FAMYNE “II: The Ground Below”
By The Great Sun Jester
The UK’s prog doom rockers FAMYNE first formed in 2014 and burst on the scene with twin blasts – the first is their 2015 EP followed by a reputation-making performance at Bloodstock Open Air 2016. They returned in 2018 with a full-length self-titled release that moved the goalposts for the band’s possibilities but their new release, “II: The Ground Below”, should catapult the Canterbury-based band to a higher level than ever before.
It is a mixed affair, in some respects. FAMYNE opens the album with two outright rockers, “Defeated” and “Solid Earth” respectively, but the effect is diffuse. The opener “Defeated” has plenty of muscle and skill but doesn’t seem to lead listeners anywhere. There’s no singular “payoff” moment when you widen your eyebrows, raise an eyebrow, and nod. Lead singer Tom Vane’s voice is compelling, you can’t help but focus on his near-bluesy wail, but “Defeated” may hit some listeners as a lot of sound of fury signifying something.
“Solid Earth” is better. The central riff is much stronger, and the song’s structure delivers a potent “old-school” vibe without ever sounding imitative. The pulverizing drag they achieve for this track drags listeners along for the ride, but some may wish they worked more dynamics into the arrangement. A shift begins with the third track. “Game” excels at nuance and doesn’t introduce heavy guitars until nearly three minutes in.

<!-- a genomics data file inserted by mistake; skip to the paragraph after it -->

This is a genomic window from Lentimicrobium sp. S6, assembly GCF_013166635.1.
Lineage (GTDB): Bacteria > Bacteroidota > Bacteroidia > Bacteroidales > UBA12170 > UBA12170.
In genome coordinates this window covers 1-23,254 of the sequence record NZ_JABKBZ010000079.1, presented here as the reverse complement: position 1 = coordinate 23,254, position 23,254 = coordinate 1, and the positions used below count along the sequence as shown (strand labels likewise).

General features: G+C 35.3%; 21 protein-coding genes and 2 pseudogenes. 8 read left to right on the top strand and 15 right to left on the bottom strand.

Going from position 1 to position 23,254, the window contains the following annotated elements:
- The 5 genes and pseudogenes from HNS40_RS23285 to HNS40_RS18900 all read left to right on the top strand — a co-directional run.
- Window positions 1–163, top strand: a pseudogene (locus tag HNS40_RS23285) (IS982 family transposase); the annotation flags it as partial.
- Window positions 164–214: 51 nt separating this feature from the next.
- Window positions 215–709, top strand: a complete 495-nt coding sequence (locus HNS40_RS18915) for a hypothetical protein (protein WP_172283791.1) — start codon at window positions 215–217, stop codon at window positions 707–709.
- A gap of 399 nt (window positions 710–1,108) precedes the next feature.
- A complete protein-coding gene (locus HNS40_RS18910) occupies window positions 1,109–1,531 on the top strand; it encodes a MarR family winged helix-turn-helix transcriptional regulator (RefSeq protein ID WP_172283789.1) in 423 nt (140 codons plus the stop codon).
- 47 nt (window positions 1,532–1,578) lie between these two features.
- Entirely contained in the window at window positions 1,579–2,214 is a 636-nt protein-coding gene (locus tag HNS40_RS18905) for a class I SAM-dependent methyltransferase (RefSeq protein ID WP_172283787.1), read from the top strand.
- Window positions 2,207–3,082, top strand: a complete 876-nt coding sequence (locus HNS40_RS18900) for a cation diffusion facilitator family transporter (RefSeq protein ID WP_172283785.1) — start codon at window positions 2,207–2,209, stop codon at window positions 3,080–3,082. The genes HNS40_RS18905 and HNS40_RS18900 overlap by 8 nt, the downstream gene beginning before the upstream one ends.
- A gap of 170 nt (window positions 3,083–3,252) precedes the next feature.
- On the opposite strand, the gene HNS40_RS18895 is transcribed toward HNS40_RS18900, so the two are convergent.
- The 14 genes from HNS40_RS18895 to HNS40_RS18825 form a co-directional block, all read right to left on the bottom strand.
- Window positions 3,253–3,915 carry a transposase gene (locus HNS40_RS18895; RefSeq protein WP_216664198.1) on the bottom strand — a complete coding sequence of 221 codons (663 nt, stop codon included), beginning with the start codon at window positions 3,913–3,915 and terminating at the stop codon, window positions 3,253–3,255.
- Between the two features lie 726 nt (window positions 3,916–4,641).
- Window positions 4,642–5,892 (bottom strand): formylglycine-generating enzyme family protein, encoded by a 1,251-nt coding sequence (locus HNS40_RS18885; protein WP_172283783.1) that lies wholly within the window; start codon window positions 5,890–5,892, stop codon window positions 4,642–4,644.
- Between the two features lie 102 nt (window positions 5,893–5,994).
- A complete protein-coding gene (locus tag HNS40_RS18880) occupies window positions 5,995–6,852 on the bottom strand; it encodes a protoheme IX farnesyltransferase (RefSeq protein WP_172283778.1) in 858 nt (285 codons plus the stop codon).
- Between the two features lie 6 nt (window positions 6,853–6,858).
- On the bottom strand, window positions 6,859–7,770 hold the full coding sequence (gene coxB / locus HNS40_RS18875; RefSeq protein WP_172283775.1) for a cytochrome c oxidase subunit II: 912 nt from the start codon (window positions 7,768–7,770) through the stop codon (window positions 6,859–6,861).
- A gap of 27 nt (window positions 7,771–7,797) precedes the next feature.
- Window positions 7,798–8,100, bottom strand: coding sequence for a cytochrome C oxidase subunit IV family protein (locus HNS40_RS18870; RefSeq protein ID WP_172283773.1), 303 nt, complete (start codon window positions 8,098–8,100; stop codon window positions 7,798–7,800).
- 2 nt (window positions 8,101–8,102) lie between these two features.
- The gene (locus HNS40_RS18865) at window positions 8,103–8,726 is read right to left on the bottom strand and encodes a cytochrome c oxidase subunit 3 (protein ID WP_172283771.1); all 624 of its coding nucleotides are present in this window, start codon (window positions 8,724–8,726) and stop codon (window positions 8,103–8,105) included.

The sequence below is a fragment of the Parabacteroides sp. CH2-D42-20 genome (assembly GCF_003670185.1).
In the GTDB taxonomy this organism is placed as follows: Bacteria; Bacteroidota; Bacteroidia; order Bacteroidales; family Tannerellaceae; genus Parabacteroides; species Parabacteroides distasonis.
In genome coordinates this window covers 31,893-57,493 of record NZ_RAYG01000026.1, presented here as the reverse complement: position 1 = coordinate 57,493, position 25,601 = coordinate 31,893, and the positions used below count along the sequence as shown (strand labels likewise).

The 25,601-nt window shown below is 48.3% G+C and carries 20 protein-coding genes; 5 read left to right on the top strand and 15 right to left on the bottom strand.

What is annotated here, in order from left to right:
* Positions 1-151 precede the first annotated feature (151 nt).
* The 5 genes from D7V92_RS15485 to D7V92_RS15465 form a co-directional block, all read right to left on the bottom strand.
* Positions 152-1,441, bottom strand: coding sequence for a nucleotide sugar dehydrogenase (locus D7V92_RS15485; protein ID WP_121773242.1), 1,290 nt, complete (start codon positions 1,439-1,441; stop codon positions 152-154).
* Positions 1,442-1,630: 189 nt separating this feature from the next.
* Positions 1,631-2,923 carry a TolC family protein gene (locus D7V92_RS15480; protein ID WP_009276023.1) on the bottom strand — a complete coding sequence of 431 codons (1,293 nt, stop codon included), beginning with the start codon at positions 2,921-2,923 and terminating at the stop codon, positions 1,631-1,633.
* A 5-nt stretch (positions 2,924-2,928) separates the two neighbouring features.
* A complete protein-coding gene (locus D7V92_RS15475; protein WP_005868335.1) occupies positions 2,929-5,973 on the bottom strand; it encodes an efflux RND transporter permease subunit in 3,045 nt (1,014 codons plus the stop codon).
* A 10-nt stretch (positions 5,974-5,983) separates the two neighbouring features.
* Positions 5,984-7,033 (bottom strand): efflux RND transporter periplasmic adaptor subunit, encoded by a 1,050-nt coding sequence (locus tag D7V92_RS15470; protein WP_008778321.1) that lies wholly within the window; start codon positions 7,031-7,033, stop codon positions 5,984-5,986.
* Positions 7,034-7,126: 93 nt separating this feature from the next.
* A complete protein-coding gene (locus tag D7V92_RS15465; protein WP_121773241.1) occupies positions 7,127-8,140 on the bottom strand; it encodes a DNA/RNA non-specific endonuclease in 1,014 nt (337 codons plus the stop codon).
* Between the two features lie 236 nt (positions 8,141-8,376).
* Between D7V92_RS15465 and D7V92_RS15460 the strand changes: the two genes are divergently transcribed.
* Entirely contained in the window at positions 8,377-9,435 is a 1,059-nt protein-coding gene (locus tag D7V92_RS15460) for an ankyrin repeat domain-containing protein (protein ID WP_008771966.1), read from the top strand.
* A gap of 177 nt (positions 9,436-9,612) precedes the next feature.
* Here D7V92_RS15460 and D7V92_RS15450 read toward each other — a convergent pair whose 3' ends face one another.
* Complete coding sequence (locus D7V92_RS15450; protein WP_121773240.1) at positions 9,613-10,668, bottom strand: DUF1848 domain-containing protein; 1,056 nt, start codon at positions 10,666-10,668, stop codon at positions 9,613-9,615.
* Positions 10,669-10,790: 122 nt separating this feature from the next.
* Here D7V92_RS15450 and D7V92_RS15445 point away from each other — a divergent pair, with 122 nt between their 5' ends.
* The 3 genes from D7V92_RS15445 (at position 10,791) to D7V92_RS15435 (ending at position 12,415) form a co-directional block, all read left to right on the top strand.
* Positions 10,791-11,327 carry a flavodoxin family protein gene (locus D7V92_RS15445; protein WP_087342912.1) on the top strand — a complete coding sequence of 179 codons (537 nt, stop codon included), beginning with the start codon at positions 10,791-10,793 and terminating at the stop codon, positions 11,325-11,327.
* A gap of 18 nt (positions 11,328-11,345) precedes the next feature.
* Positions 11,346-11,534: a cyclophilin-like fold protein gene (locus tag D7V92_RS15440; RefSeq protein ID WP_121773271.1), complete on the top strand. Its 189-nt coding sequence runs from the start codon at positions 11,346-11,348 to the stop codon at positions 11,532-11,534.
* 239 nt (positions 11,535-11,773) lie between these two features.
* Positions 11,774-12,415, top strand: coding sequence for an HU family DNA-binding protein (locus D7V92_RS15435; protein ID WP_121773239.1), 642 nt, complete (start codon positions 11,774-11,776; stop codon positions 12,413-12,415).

It’s the album’s first look at FAMYNE in all their doomy glory. The careful build of this track should work just as well on stage and the guitar team of Martin Emmons and Tom Ross enjoy their finest moment yet on the release. “A Submarine” goes even further. It’s the album’s longest track, its centerpiece by implication, and the quality justifies its length. Emmons and Ross’ playing blows away virtually anything we hear in the song’s predecessor and Vane’s mesmerizing vocals reach new heights.
“Babylon” is the story of two songs as the track’s heavier passages complement its lighter sections, but the overall heart of the performance lies during the latter. The harder riffing doesn’t compare well. Vane’s singing, as it often does, redeems the weaker musical ingredients though he does tend to wail a little longer than some may appreciate. “Once More” has an interesting arrangement that pushes against the boundaries of the form and the riskiness rewards listeners. There are “new” textures introduced in the guitar work that should catch some listeners by surprise.
The finale “For My Sins” is arguably the album’s best moment and the band’s released a fine music video for the track as well. The rhythm section opens this track in another surprising move and sets a definite tone for all that follows. Ross and Emmons’ frequently explosive guitar contributions are a key reason why this closer succeeds, but Tom Vane pushes his voice harder than before. FAMYNE ends “II: The Ground Below” with a wallop that any doom fan will enjoy.